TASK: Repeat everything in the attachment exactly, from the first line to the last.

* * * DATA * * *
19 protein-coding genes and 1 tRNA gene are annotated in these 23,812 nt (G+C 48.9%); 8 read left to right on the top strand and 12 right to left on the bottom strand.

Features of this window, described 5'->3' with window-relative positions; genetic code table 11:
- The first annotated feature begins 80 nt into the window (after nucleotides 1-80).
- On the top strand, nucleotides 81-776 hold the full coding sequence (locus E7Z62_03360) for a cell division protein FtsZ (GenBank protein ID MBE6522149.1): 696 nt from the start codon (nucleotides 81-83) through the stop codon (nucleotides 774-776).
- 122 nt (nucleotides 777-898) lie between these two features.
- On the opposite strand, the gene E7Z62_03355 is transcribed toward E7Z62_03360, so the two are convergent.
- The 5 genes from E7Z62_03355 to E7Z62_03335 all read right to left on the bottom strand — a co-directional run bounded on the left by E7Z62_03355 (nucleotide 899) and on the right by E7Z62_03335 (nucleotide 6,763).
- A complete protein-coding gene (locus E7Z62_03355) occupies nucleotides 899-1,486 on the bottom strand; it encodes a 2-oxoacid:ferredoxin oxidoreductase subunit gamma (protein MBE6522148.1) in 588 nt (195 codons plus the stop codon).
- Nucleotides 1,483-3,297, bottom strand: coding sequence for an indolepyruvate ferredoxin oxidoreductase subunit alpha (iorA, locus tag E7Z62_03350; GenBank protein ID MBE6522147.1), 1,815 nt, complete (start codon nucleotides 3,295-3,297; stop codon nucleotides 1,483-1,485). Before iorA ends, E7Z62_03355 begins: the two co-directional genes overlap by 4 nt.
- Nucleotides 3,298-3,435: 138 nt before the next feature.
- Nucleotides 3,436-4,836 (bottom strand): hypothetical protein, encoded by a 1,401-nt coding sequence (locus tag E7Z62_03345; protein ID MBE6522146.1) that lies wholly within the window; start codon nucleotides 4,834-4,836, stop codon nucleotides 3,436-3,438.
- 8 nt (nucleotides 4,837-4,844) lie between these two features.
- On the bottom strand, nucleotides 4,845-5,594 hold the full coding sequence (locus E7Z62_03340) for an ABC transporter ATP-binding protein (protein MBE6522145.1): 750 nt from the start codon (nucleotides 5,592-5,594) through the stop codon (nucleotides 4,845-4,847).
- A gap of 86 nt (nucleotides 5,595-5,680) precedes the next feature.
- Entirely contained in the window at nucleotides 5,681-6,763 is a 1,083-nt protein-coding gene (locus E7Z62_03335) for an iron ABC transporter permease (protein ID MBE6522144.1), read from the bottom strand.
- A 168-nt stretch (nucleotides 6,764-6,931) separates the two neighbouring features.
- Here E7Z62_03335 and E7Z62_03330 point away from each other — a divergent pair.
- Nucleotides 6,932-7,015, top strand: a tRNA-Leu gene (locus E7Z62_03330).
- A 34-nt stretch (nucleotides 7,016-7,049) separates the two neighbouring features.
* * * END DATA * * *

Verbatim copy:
19 protein-coding genes and 1 tRNA gene are annotated in these 23,812 nt (G+C 48.9%); 8 read left to right on the top strand and 12 right to left on the bottom strand.

Features of this window, described 5'->3' with window-relative positions; genetic code table 11:
- The first annotated feature begins 80 nt into the window (after nucleotides 1-80).
- On the top strand, nucleotides 81-776 hold the full coding sequence (locus E7Z62_03360) for a cell division protein FtsZ (GenBank protein ID MBE6522149.1): 696 nt from the start codon (nucleotides 81-83) through the stop codon (nucleotides 774-776).
- 122 nt (nucleotides 777-898) lie between these two features.
- On the opposite strand, the gene E7Z62_03355 is transcribed toward E7Z62_03360, so the two are convergent.
- The 5 genes from E7Z62_03355 to E7Z62_03335 all read right to left on the bottom strand — a co-directional run bounded on the left by E7Z62_03355 (nucleotide 899) and on the right by E7Z62_03335 (nucleotide 6,763).
- A complete protein-coding gene (locus E7Z62_03355) occupies nucleotides 899-1,486 on the bottom strand; it encodes a 2-oxoacid:ferredoxin oxidoreductase subunit gamma (protein MBE6522148.1) in 588 nt (195 codons plus the stop codon).
- Nucleotides 1,483-3,297, bottom strand: coding sequence for an indolepyruvate ferredoxin oxidoreductase subunit alpha (iorA, locus tag E7Z62_03350; GenBank protein ID MBE6522147.1), 1,815 nt, complete (start codon nucleotides 3,295-3,297; stop codon nucleotides 1,483-1,485). Before iorA ends, E7Z62_03355 begins: the two co-directional genes overlap by 4 nt.
- Nucleotides 3,298-3,435: 138 nt before the next feature.
- Nucleotides 3,436-4,836 (bottom strand): hypothetical protein, encoded by a 1,401-nt coding sequence (locus tag E7Z62_03345; protein ID MBE6522146.1) that lies wholly within the window; start codon nucleotides 4,834-4,836, stop codon nucleotides 3,436-3,438.
- 8 nt (nucleotides 4,837-4,844) lie between these two features.
- On the bottom strand, nucleotides 4,845-5,594 hold the full coding sequence (locus E7Z62_03340) for an ABC transporter ATP-binding protein (protein MBE6522145.1): 750 nt from the start codon (nucleotides 5,592-5,594) through the stop codon (nucleotides 4,845-4,847).
- A gap of 86 nt (nucleotides 5,595-5,680) precedes the next feature.
- Entirely contained in the window at nucleotides 5,681-6,763 is a 1,083-nt protein-coding gene (locus E7Z62_03335) for an iron ABC transporter permease (protein ID MBE6522144.1), read from the bottom strand.
- A 168-nt stretch (nucleotides 6,764-6,931) separates the two neighbouring features.
- Here E7Z62_03335 and E7Z62_03330 point away from each other — a divergent pair.
- Nucleotides 6,932-7,015, top strand: a tRNA-Leu gene (locus E7Z62_03330).
- A 34-nt stretch (nucleotides 7,016-7,049) separates the two neighbouring features.